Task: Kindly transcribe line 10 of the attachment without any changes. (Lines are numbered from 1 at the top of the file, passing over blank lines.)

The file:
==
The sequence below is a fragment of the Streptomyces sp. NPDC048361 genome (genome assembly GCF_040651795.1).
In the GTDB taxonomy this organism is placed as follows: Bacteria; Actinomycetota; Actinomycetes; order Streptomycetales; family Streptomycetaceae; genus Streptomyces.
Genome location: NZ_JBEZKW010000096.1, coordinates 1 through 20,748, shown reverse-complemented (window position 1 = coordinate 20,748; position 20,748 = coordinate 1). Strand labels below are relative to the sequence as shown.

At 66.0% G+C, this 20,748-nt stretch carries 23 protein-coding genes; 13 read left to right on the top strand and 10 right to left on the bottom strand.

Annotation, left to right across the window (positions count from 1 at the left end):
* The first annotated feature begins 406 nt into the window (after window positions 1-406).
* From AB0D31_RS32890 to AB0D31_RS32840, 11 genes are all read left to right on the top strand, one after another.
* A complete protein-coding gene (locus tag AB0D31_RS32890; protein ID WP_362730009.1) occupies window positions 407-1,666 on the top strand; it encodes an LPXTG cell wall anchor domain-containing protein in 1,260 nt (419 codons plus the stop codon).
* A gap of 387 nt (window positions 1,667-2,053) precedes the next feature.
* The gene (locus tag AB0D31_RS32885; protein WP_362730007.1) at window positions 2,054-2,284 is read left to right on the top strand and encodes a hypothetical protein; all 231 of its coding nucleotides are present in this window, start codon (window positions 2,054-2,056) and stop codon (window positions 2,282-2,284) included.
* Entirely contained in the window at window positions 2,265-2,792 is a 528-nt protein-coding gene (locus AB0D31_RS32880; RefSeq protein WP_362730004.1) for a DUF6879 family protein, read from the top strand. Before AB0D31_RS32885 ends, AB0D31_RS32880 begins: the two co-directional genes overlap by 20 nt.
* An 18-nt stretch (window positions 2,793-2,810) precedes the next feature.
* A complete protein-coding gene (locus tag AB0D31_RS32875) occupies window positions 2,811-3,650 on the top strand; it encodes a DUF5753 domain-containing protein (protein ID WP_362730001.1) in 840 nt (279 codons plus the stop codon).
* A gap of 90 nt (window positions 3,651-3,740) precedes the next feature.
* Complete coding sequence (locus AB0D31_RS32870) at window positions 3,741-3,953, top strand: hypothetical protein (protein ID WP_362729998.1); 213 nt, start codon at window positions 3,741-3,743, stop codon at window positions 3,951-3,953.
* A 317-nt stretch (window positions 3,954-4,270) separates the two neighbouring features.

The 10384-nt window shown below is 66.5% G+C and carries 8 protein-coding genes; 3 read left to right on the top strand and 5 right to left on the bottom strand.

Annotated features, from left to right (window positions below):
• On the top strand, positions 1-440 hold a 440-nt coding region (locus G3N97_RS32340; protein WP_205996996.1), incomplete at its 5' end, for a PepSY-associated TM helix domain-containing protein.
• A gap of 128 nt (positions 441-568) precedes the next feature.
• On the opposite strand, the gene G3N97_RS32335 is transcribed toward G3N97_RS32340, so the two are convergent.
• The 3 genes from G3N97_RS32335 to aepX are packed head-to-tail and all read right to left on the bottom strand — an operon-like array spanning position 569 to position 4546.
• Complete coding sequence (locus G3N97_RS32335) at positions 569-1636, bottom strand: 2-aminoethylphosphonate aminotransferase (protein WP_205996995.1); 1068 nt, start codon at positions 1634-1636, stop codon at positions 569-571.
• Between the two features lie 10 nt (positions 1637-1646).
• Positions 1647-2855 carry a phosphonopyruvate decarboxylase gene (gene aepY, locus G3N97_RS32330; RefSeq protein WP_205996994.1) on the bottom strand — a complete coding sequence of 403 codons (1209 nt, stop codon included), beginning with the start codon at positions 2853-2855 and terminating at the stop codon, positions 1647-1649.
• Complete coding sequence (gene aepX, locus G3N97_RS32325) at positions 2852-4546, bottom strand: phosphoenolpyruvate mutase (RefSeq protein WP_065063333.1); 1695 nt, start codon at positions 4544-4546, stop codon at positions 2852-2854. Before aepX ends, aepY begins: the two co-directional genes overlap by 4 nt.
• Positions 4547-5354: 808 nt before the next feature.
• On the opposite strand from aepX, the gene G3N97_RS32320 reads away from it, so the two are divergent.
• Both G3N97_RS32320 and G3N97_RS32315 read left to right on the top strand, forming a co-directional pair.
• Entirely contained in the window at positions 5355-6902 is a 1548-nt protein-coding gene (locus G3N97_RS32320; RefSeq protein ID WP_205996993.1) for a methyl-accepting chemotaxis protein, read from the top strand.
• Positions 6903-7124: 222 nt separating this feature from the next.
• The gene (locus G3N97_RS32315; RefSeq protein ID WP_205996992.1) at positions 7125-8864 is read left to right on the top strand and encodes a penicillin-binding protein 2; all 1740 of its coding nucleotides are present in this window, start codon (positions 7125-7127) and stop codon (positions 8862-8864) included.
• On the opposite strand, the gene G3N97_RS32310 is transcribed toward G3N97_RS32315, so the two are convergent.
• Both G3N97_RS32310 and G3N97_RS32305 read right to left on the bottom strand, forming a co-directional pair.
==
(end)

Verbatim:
* The gene (locus tag AB0D31_RS32885; protein WP_362730007.1) at window positions 2,054-2,284 is read left to right on the top strand and encodes a hypothetical protein; all 231 of its coding nucleotides are present in this window, start codon (window positions 2,054-2,056) and stop codon (window positions 2,282-2,284) included.